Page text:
Tunis bureau of Interpol put the warrant into effect on Wednesday and urged the member states to search for, locate and detain Ben Ali and six of his family members, Associated Press reported.
The alert follows an arrest warrant by the country’s interim government for the overthrown ruler.
Tunisian Justice Minister Lazhar Karoui Chebbi said that Ben Ali and his relatives are wanted on charges of illegally taking money out of the country and acquiring real estate and other assets abroad.
Ben Ali’s wife, Leila, who is on the list too, is said by the French media to have abandoned the country with millions of dollars worth of gold.
The accused are believed to have assets of various types in France, where prosecutors have launched a probe into the family’s property.
Protesters are outraged at the inclusion of Ghannouchi and other members from the former administration in the transitional government.
The premier has vowed to put an end to his political career after the election due in six month, but has insisted that his presence is needed to help the country through the road to democracy.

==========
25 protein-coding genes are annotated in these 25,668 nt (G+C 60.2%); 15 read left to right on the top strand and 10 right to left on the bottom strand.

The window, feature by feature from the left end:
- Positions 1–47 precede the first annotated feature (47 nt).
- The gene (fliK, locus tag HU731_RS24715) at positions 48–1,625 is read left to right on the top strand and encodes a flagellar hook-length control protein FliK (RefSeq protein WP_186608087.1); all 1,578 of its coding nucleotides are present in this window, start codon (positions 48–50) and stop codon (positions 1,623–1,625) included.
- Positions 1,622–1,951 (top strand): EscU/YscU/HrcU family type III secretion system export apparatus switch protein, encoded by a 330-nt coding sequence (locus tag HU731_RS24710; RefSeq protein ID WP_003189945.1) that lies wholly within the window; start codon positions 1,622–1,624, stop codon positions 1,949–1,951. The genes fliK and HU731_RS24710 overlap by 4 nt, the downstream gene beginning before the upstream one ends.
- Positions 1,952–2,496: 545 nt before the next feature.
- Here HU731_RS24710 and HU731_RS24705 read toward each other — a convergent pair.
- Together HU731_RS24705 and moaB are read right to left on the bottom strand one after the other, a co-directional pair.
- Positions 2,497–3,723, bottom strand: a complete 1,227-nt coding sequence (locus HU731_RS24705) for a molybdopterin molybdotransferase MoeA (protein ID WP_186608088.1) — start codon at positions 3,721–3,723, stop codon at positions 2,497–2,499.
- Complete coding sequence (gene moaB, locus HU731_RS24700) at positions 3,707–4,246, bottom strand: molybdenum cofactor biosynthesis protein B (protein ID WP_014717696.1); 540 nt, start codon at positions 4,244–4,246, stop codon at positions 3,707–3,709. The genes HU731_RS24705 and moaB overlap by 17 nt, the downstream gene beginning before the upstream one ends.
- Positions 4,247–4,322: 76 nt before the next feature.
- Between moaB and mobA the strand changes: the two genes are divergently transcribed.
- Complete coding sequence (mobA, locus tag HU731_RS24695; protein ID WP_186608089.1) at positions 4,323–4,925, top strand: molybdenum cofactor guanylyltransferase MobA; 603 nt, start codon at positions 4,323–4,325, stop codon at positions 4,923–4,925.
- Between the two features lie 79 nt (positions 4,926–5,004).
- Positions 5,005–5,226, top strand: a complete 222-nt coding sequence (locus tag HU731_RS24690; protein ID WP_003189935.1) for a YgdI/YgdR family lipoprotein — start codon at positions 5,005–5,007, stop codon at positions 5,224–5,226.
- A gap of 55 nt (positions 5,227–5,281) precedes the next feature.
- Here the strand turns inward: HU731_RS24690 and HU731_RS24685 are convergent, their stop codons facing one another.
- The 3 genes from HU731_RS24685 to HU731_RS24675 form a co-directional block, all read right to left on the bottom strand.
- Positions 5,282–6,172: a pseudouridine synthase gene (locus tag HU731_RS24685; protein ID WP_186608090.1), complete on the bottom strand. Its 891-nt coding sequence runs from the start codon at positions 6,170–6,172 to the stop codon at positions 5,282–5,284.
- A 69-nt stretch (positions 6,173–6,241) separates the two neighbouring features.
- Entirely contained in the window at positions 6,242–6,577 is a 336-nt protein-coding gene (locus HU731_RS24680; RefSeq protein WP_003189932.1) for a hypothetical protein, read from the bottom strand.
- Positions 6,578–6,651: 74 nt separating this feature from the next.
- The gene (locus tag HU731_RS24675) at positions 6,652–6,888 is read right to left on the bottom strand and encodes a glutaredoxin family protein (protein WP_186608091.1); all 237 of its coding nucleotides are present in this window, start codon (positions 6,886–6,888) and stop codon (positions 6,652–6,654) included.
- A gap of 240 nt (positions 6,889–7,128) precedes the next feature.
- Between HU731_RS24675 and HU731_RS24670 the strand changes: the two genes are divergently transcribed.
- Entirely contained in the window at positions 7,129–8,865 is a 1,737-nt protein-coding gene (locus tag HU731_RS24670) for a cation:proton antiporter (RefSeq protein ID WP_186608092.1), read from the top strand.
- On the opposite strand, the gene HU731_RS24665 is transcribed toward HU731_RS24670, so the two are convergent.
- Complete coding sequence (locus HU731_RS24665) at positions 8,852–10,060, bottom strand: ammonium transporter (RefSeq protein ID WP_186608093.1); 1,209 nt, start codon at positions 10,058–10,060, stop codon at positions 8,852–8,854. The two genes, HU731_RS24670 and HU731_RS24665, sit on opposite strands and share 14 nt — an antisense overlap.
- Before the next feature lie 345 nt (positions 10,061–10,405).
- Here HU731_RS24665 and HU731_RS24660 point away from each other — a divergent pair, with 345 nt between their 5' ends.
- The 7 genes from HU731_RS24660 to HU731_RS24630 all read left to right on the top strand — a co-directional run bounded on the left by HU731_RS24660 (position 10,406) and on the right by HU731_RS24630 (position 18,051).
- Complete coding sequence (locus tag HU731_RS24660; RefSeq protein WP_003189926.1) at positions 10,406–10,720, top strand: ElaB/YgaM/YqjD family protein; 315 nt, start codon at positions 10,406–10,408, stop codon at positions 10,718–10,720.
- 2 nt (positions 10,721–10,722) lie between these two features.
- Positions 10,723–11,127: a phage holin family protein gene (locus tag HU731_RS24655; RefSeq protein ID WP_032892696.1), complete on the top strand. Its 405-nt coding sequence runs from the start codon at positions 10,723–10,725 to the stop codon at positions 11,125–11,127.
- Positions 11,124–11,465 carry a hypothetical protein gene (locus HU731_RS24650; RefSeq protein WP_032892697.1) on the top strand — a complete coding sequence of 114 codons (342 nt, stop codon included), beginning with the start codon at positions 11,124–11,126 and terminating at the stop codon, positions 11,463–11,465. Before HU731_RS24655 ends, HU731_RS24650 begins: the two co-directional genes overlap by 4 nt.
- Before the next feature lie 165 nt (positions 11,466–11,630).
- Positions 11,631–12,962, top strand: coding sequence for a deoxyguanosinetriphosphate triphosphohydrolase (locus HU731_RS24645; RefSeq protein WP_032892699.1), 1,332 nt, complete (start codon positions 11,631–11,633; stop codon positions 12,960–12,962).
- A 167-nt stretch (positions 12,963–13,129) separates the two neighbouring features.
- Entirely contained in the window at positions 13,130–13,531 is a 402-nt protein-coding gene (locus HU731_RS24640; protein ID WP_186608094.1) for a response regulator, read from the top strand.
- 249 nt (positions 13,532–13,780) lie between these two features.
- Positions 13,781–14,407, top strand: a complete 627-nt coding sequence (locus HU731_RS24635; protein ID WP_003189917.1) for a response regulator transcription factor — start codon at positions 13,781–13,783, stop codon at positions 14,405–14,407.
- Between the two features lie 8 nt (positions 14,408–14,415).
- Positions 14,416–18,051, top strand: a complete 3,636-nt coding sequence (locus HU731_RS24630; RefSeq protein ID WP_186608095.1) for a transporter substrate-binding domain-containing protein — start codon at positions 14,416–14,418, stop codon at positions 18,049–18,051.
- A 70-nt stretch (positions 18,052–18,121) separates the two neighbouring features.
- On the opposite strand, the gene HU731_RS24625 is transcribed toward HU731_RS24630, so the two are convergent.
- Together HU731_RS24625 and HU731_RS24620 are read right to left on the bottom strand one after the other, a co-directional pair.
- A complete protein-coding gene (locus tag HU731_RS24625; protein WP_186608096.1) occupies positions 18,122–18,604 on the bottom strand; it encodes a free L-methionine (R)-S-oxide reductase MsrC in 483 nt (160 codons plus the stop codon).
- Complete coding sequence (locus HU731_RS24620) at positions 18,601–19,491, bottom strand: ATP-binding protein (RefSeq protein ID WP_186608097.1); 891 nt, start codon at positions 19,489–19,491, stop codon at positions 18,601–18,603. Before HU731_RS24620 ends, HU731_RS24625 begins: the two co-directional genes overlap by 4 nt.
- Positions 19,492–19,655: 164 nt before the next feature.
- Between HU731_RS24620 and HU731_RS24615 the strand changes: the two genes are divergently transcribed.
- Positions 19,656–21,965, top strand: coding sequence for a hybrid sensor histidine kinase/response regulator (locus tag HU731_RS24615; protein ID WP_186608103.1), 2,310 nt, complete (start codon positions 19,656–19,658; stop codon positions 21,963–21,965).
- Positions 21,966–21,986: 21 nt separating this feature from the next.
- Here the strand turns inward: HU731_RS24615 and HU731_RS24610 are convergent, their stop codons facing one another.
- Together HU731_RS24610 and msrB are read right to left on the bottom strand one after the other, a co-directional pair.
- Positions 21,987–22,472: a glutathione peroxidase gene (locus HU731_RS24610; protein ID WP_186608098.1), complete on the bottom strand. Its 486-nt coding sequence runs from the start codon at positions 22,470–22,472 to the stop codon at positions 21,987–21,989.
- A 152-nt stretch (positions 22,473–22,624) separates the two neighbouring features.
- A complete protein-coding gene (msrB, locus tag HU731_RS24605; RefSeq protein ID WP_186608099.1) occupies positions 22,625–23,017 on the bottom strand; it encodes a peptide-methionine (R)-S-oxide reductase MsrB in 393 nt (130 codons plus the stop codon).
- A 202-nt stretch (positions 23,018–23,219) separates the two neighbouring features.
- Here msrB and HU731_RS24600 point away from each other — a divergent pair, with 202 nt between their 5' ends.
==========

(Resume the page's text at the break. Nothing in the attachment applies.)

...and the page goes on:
Meanwhile, the General Union of Tunisian Workers staged a nationwide strike on Wednesday to pressure the interim government to resign. Teachers and students have also started an open-ended strike.
Tunisia’s ambassador to Japan has also resigned in a show of solidarity with the popular revolution.
Ben Ali’s 23 years of dictatorship, tainted by massive human rights violations and torture allegations, ended earlier this month when he abandoned the North African country after weeks of street protests.
The protesters chanted, “No to the theft of the revolution! Yes to the resignation of the government,” on Thursday, AFP reported.
Sidi Bouzid is where the first revolt of the country took place last month.
Ben Ali’s 23 years of dictatorship, which was marred by repeated human rights violations and torture, ended earlier this month after weeks of street protests.